He swallowed hard, feeling his gut clench and his eyes start to sting, again. Deep breaths, he told himself, refusing to fall apart in front of Cody again. Tears were useless anyway, all of the damage had already been done. A cold wind blew off the water, making him shiver, and Lucky closed his eyes, breathed in the salt air and bit back a curse as he felt Cody settle on the rock beside him.
“You’re not okay,” Cody said softly.
Lucky’s fists clenched, he bit the inside of his cheek to keep from screaming, No fucking shit at the top of his lungs. Instead he muttered, “I’m alive, that’s about as okay as it’s gonna get right now.”
“You’ve got to start easing up on yourself. Ray’s death wasn’t your fault.”
“I should have been there, Cody!” Lucky exploded, nearly falling off the rock as he turned towards him, frustration and anger practically radiating off of him. “Damnit, if I’d been there I could have talked him out of it, I know I could have. He was my Pops, he would have listened to me.”
“No, Lucky, he wouldn’t have, not in the end. Maybe that night, but you couldn’t have watched him twenty-four seven. If he was bound and determined to off himself, then damn it he was gonna find a way to do it, even if it was while you were off at the store grabbing a gallon of milk.”
“Fuck you,” Lucky snarled.
Cody exhaled a slow, shaky breath and brushed his shoulder length brown hair back from his eyes before reaching out to curl his fingers around Lucky’s arm.
“Why do you think he waited until he knew you were out of town? He didn’t want you to be the one to find him. You read his note the same as I did, he didn’t want to feel as if he was letting you down.”
“Isn’t that exactly what the fuck he did!”
“Yeah, it is, but he didn’t want to think about that. He didn’t want to consider that you might still need him. He didn’t want your love in that moment, Lucky, he wanted to be selfish. He wanted all of his pain to end. He wasn’t thinking about the pain he was gonna cause anyone else.”
Lucky snarled an oath and Cody scooted closer, trying to maneuver him into a hug, but Lucky resisted.
“Fuck man, I miss him too, I spent as much time at your place when we were growing up as I did at my own. He was like an uncle to me. I would have been right there on the edge of that cliff with you, trying to talk him down, but he didn’t give either of us that chance. He didn’t give my old man that chance and he was one of Ray’s oldest friends. He’s gone, Lucky. There’s nothing either of us can do about it now. Tonight let’s just ride out to the point, have a bonfire, eat some good food and remember what he meant to all of us.”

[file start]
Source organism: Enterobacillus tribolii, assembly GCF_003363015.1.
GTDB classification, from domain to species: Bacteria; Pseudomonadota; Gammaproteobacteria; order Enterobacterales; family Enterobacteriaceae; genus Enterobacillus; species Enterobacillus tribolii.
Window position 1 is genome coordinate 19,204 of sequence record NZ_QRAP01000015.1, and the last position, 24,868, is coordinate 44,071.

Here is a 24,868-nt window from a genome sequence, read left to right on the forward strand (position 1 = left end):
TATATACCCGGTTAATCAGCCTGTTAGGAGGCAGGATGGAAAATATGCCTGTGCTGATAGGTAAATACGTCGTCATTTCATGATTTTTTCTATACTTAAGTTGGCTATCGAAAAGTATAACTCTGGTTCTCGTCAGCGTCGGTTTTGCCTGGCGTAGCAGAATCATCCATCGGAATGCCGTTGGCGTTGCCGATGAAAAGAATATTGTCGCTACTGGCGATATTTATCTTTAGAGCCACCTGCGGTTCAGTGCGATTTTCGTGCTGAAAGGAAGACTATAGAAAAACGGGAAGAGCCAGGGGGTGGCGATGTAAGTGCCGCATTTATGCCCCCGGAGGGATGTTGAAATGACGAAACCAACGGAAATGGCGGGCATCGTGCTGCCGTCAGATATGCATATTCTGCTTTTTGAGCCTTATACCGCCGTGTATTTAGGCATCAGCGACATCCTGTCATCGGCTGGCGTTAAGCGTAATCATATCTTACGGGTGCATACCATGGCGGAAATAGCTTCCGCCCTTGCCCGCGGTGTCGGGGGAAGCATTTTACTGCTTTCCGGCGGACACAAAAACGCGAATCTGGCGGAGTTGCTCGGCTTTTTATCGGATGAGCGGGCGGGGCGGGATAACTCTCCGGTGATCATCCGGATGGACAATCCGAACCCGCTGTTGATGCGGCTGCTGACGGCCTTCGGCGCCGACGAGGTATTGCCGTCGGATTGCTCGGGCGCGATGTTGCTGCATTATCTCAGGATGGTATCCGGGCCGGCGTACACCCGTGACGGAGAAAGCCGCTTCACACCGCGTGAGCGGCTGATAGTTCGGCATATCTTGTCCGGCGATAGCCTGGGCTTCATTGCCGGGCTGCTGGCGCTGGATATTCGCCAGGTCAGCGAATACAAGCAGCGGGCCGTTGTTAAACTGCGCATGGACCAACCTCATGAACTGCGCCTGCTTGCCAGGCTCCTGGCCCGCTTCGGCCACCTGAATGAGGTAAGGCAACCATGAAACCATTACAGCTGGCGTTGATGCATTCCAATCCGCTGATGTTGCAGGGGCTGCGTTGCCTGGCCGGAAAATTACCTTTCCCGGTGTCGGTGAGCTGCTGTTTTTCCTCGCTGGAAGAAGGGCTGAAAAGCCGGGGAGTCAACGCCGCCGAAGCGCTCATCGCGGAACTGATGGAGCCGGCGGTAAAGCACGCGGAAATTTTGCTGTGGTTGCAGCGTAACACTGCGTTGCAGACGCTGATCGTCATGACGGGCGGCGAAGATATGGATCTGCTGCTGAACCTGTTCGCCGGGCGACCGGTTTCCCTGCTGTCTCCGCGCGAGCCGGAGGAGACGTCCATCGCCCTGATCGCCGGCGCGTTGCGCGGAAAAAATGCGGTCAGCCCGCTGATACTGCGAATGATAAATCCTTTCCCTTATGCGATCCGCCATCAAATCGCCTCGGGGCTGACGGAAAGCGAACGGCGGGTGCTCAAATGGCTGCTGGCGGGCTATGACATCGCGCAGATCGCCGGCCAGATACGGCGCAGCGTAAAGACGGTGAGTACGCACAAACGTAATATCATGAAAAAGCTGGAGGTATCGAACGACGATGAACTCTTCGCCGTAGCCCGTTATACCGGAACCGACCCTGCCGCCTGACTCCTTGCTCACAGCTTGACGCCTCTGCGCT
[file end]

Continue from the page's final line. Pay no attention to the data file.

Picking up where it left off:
Silence. Lucky tried to let Cody’s words sink in. He knew he was right, that it was past time for being mad about what his Pops had done, but Lucky couldn’t stop being angry. He couldn’t stop feeling like he could have done more. Couldn’t stop feeling like he’d failed the only person left in the world who really fuckin’ loved him.
“I’m not going,” Lucky said as he yanked his arm from Cody’s grasp. “I’m gonna stay here until I get tired, then I’ll go home, maybe grab a frozen pizza on the way.”
“You can’t survive on orange juice and pizza.”
“I’m pretty sure it covers all the food groups,” Lucky muttered as he returned his gaze to the ocean. The waves seemed to be calming, which was a shame. He liked them high and angry, the crash of them against the rocks had been like an echo of his own mood.
Swearing, Cody grabbed Lucky’s arm and gave him a shake. “God dammit, Lucky, don’t make us bury you too.”
“You guys can cremate me if you want, scatter my ashes in the ocean and forget you ever knew me,” Lucky muttered.
Eyes narrowing, Cody released Lucky’s arm and punched him in the mouth. Lucky recoiled, more shocked than hurt as he watched Cody climb to his feet. A thin trickle of blood flowed from Lucky’s split lip, but he didn’t even bother reaching up to wipe it away.
LAYLA DORINE lives among the sprawling prairies of Midwestern America, in a house with more cats than people. She loves hiking, fishing, swimming, martial arts, camping out, photography, cooking, and dabbling with several artistic mediums. In addition, she loves to travel and visit museums, historic, and haunted places.
Layla got hooked on writing as a child, starting with poetry and then branching out, and she hasn’t stopped writing since. Hard times, troubled times, the lives of her characters are never easy, but then what life is? The story is in the struggle, the journey, the triumphs and the falls. She writes about artists, musicians, loners, drifters, dreamers, hippies, bikers, truckers, hunters and all the other folks that she’s met and fallen in love with over the years. Sometimes she writes urban romance and sometimes its aliens crash landing near a roadside bar. When she isn’t writing, or wandering somewhere outdoors, she can often be found curled up with a good book and a kitty on her lap.
Layla Dorine can be found at: